The stateaEUR(TM)s dearth of doctors persists, and nurses will soon be retiring in droves, said James Lott, executive vice president of the Hospital Association of Southern California. Almost everyone working in the massive health care industry, even in ancillary fields, needs to be schooled in science. ChevronaEUR(TM)s Linda Padon and Van Ton-Quinlivan of the state community college system noted similar worries in the energy industry, where technology is changing and professionals with know-how are retiring.
The panel urged expanding the corporate presence in the educational system to help develop the next generation. Chevron takes in about 500 college interns a year and now has a program for high school students as well. Ton-Quinlivan spoke about "stacking credentials" for workers in midcareer, underscoring the need to constantly update skills to meet the ever-changing demands of employers.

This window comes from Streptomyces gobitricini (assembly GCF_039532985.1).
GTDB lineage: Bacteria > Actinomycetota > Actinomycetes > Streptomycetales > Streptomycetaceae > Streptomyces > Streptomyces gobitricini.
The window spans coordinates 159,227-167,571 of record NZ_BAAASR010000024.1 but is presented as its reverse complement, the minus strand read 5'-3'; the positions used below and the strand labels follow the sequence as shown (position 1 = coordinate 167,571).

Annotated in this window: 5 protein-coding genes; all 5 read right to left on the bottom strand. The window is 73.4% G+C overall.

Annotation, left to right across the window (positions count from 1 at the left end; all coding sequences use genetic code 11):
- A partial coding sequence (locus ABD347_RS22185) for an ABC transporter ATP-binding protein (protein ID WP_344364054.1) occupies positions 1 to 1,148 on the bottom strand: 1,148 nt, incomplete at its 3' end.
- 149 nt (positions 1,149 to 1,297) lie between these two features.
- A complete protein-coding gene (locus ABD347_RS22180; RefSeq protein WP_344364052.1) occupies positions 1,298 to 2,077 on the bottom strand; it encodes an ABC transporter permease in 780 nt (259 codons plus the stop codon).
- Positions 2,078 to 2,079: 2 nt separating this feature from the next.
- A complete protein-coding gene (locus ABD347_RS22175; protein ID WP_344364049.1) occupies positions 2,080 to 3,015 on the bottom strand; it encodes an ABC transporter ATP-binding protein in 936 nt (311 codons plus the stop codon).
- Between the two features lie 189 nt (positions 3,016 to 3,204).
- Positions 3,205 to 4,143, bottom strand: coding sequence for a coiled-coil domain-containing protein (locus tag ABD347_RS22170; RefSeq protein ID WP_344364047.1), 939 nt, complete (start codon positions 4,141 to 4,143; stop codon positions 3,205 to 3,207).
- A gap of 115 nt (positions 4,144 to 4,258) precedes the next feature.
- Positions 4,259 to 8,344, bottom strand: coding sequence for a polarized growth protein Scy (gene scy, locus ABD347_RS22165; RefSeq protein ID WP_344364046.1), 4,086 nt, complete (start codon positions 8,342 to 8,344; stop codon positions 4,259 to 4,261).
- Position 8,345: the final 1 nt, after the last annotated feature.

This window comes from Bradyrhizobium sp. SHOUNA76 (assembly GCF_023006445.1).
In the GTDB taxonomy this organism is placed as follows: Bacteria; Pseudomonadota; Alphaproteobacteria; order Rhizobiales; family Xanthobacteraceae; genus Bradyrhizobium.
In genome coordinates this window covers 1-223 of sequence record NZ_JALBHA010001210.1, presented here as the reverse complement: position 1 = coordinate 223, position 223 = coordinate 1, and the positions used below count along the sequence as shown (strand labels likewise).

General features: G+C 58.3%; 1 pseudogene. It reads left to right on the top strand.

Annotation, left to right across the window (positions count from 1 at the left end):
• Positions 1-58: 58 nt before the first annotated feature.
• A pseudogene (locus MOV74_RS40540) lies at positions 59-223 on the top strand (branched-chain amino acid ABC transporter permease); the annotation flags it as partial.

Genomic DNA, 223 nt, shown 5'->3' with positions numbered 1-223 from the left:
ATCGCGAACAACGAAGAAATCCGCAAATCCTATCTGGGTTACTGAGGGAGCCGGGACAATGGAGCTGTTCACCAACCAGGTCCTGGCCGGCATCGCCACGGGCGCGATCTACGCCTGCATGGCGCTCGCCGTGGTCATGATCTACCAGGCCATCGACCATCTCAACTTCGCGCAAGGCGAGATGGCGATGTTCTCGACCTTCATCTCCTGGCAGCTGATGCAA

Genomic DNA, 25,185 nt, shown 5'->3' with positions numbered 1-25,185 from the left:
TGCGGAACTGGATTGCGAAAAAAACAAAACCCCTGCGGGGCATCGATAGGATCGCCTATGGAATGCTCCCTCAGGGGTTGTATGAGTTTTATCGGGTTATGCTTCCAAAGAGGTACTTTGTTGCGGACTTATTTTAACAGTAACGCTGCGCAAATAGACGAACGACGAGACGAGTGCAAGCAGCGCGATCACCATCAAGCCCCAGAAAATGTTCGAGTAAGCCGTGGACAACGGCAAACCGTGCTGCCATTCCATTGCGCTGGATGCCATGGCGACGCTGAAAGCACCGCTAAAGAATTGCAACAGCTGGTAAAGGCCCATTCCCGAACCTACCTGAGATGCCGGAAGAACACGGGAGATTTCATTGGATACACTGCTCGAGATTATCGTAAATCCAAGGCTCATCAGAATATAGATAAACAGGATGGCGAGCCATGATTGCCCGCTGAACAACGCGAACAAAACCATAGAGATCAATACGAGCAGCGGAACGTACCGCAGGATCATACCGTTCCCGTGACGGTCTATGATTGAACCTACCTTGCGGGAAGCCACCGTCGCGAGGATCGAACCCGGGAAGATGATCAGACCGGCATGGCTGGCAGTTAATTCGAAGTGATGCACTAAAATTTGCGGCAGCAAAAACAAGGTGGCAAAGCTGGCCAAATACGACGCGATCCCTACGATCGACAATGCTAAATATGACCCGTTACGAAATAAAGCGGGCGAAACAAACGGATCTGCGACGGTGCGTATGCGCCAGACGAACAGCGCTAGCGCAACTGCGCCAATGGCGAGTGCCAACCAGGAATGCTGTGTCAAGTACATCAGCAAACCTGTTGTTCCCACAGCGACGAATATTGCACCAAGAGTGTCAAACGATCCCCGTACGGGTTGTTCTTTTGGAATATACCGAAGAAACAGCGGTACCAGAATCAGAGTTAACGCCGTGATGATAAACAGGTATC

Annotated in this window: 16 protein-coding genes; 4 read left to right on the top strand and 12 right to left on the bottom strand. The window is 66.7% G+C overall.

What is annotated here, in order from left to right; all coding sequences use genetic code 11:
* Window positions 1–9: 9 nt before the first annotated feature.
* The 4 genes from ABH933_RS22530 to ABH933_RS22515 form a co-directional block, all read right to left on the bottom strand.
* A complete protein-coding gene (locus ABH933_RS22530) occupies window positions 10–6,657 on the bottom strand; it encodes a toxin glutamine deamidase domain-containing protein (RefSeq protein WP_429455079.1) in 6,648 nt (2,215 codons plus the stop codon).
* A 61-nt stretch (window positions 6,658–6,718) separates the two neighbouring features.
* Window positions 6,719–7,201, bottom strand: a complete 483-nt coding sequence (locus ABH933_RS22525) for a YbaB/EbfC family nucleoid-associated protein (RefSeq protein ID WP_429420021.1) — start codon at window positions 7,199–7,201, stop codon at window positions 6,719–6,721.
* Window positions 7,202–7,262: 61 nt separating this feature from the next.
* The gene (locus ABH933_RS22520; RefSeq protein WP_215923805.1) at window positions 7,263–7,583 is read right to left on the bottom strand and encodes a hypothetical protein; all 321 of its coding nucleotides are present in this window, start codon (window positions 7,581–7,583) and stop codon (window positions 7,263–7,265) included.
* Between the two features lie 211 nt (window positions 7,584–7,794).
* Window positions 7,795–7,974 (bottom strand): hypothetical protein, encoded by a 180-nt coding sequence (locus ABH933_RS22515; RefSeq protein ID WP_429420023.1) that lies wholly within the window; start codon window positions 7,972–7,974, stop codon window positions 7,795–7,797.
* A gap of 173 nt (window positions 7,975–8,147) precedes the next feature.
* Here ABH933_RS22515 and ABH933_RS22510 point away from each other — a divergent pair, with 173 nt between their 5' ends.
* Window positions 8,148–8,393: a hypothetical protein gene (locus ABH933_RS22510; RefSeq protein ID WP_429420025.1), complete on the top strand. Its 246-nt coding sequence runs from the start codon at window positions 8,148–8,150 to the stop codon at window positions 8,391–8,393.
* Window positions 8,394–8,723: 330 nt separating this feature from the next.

But companies need to be even more engaged, more hands-on, many panelists argued.
Michelle Kydd Lee, who founded the CAA Foundation at the Creative Artists Agency, presented one model. Her operation funds programs that cultivate youth of all ages and socioeconomic levels. One partner agency, Communities in Schools, places "site coordinators" on campus to look after the needs of students who may be struggling with family problems or those who could benefit from guidance with a college application. Kydd Lee expressed deep admiration for these on-campus advocates, calling them "rock stars" who have a unique, holistic view of how to support the student. This kind of outreach and investment in students, she emphasized, isn't philanthropy. For companies that need a reliable quality workforce, it's self-interest.